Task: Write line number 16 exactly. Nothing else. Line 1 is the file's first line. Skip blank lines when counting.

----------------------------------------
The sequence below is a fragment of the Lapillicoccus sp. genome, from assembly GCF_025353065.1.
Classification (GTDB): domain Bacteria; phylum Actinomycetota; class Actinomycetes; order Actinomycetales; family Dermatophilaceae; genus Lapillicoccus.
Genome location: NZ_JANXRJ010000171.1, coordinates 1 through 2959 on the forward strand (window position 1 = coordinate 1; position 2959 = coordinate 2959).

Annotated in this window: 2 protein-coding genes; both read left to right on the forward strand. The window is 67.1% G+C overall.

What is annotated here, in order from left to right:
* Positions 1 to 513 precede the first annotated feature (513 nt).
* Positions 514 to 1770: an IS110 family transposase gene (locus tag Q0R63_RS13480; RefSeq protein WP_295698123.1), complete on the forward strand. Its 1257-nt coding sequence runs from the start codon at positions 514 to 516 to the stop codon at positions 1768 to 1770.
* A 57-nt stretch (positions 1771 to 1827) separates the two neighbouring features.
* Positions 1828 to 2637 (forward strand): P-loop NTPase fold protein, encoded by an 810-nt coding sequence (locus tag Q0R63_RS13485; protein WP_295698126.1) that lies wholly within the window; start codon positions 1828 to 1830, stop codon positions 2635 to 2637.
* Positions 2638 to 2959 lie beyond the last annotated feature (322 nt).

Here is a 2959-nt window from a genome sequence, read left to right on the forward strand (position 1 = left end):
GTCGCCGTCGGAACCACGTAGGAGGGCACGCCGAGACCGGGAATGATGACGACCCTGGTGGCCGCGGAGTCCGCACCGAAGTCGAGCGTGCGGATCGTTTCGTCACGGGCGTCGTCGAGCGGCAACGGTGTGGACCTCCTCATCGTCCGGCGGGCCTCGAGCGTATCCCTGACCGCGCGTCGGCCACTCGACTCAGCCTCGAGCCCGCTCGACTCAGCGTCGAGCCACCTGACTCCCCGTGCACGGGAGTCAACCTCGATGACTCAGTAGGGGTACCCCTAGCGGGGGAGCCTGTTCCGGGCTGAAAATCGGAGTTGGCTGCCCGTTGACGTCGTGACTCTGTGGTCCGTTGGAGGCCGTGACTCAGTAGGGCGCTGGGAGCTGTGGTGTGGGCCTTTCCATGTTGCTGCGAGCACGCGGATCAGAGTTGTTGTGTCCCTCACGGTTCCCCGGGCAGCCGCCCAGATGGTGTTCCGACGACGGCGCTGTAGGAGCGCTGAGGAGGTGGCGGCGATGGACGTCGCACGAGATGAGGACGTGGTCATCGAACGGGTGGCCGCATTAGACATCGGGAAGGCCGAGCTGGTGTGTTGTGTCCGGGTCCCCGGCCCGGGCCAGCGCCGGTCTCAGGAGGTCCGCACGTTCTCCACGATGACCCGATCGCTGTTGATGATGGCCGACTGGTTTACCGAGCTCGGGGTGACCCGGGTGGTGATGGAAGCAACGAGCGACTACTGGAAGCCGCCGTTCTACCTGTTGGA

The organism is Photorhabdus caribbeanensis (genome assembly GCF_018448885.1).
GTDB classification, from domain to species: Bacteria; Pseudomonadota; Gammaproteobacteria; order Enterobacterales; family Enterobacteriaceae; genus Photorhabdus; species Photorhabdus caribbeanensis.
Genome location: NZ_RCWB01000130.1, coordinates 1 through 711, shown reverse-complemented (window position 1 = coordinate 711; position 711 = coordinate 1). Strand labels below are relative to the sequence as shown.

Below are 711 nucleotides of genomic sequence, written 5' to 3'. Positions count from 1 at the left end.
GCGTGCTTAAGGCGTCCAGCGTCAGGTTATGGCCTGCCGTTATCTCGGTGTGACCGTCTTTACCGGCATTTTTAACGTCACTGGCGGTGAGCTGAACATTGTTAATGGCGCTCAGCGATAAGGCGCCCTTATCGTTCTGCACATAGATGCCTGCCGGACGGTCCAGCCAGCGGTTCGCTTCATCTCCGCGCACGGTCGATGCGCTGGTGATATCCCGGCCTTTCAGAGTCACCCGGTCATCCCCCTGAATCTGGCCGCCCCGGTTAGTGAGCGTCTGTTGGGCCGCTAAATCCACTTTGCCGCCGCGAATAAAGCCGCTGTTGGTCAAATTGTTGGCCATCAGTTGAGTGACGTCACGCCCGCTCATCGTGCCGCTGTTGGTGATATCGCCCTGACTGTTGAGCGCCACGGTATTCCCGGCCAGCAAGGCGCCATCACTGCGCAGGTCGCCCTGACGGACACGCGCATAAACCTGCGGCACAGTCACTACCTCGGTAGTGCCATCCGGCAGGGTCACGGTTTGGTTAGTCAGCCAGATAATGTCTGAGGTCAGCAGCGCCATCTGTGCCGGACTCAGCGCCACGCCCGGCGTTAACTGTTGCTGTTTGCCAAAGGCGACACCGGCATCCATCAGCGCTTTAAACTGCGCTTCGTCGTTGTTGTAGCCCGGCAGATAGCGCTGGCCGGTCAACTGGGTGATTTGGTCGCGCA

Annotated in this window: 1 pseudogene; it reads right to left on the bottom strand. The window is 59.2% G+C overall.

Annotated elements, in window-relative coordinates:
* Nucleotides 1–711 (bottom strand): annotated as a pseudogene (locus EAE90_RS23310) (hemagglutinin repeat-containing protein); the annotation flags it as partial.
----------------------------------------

Below are 711 nucleotides of genomic sequence, written 5' to 3'. Positions count from 1 at the left end.